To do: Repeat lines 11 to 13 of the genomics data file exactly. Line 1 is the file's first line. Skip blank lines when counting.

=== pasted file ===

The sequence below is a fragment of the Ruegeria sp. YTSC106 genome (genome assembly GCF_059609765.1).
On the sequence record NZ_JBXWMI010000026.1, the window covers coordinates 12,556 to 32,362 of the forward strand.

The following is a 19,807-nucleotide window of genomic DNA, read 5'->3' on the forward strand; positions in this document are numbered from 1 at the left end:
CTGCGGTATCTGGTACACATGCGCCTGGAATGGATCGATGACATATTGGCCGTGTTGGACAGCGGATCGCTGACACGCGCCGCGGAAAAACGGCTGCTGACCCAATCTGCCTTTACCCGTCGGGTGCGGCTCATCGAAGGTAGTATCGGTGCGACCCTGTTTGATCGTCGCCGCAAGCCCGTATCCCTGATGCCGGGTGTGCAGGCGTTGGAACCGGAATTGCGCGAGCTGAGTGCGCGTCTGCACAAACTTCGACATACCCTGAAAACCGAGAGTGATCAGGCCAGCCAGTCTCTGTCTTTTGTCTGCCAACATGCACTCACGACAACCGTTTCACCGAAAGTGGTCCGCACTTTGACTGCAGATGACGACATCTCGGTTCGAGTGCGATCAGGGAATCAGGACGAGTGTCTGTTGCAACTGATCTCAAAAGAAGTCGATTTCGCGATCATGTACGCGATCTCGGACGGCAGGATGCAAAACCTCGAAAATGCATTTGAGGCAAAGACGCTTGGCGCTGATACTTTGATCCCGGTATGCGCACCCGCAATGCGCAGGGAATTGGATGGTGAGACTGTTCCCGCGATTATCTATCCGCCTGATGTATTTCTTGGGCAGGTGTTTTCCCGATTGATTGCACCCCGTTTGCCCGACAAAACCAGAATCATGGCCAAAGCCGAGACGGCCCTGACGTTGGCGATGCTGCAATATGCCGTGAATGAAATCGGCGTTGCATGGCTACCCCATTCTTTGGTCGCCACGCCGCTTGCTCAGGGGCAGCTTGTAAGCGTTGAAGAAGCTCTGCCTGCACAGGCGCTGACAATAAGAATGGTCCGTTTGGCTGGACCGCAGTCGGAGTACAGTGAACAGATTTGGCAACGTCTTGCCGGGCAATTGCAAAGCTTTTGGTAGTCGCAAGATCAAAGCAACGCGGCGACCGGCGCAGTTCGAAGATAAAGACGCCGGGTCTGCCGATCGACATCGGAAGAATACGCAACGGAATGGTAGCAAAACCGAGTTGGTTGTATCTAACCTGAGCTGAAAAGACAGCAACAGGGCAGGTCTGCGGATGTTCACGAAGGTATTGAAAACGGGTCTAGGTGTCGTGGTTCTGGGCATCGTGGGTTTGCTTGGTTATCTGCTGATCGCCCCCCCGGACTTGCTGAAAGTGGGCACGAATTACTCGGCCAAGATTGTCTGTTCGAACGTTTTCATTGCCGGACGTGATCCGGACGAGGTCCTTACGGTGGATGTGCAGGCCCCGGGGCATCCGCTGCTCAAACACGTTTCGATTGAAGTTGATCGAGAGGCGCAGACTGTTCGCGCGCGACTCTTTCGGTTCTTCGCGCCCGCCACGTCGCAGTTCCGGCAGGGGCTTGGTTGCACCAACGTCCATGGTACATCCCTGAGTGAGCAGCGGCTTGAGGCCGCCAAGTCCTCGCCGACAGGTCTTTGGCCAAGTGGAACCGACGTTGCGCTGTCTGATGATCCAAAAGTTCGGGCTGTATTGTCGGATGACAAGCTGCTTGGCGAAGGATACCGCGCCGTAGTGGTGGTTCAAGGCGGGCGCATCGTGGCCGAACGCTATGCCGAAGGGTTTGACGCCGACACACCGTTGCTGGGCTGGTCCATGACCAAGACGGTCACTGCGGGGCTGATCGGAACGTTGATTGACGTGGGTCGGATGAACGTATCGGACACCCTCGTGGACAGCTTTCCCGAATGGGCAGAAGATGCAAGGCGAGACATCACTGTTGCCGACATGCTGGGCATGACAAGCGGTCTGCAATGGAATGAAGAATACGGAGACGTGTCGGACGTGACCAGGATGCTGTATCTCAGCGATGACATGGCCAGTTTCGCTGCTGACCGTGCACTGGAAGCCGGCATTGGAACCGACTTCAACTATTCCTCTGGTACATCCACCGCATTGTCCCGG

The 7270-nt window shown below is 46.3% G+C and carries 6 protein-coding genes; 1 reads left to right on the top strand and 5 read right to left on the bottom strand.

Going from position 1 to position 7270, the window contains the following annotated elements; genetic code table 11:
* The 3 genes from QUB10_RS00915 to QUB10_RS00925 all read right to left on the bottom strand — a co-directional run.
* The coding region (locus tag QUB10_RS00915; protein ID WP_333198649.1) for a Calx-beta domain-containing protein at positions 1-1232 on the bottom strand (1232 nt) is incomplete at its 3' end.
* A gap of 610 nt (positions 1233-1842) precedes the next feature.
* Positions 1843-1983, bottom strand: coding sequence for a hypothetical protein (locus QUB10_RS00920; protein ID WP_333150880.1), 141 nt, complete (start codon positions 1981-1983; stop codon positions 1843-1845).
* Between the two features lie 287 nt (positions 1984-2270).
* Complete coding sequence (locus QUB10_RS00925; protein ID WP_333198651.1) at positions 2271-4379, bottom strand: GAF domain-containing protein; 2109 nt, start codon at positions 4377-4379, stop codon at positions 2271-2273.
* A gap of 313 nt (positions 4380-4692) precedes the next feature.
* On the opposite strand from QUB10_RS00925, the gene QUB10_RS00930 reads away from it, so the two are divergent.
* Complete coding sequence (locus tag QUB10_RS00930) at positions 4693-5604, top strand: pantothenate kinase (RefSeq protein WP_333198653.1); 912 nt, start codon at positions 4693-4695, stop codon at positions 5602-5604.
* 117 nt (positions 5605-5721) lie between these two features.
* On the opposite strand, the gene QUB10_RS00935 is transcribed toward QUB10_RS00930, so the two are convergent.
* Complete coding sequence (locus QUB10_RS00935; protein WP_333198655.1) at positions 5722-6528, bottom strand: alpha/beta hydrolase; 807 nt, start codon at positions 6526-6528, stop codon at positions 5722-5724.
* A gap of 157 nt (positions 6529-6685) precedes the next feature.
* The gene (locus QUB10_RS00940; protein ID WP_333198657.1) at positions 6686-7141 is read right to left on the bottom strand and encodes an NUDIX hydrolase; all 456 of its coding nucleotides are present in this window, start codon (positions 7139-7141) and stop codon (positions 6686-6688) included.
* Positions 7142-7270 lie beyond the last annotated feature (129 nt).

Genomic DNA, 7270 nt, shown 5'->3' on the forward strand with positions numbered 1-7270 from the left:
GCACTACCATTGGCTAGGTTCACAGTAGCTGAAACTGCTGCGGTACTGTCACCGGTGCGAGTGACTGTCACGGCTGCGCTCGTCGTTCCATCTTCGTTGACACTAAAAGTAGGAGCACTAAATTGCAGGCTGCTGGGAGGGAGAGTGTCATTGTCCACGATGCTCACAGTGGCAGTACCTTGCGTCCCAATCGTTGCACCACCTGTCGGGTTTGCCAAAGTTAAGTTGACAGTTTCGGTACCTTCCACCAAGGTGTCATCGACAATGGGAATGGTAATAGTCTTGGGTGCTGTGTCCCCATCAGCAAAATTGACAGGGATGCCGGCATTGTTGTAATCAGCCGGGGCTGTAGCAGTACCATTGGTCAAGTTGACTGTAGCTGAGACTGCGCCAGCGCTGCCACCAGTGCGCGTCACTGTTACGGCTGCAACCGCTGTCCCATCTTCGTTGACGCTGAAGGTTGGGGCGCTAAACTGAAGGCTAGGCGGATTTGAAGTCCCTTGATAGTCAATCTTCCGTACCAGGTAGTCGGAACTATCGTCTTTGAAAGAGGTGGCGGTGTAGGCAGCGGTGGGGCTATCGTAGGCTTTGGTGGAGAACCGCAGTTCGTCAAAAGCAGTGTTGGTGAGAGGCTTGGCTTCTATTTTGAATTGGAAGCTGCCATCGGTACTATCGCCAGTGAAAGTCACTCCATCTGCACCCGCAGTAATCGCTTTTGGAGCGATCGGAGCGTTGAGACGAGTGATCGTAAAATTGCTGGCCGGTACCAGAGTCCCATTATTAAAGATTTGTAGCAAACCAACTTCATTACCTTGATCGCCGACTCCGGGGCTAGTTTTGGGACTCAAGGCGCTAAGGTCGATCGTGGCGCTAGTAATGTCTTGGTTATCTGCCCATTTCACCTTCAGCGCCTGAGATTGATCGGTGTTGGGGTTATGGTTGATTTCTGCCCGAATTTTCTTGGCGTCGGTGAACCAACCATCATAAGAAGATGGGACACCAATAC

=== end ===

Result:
* Between the two features lie 287 nt (positions 1984-2270).
* Complete coding sequence (locus QUB10_RS00925; protein ID WP_333198651.1) at positions 2271-4379, bottom strand: GAF domain-containing protein; 2109 nt, start codon at positions 4377-4379, stop codon at positions 2271-2273.
* A gap of 313 nt (positions 4380-4692) precedes the next feature.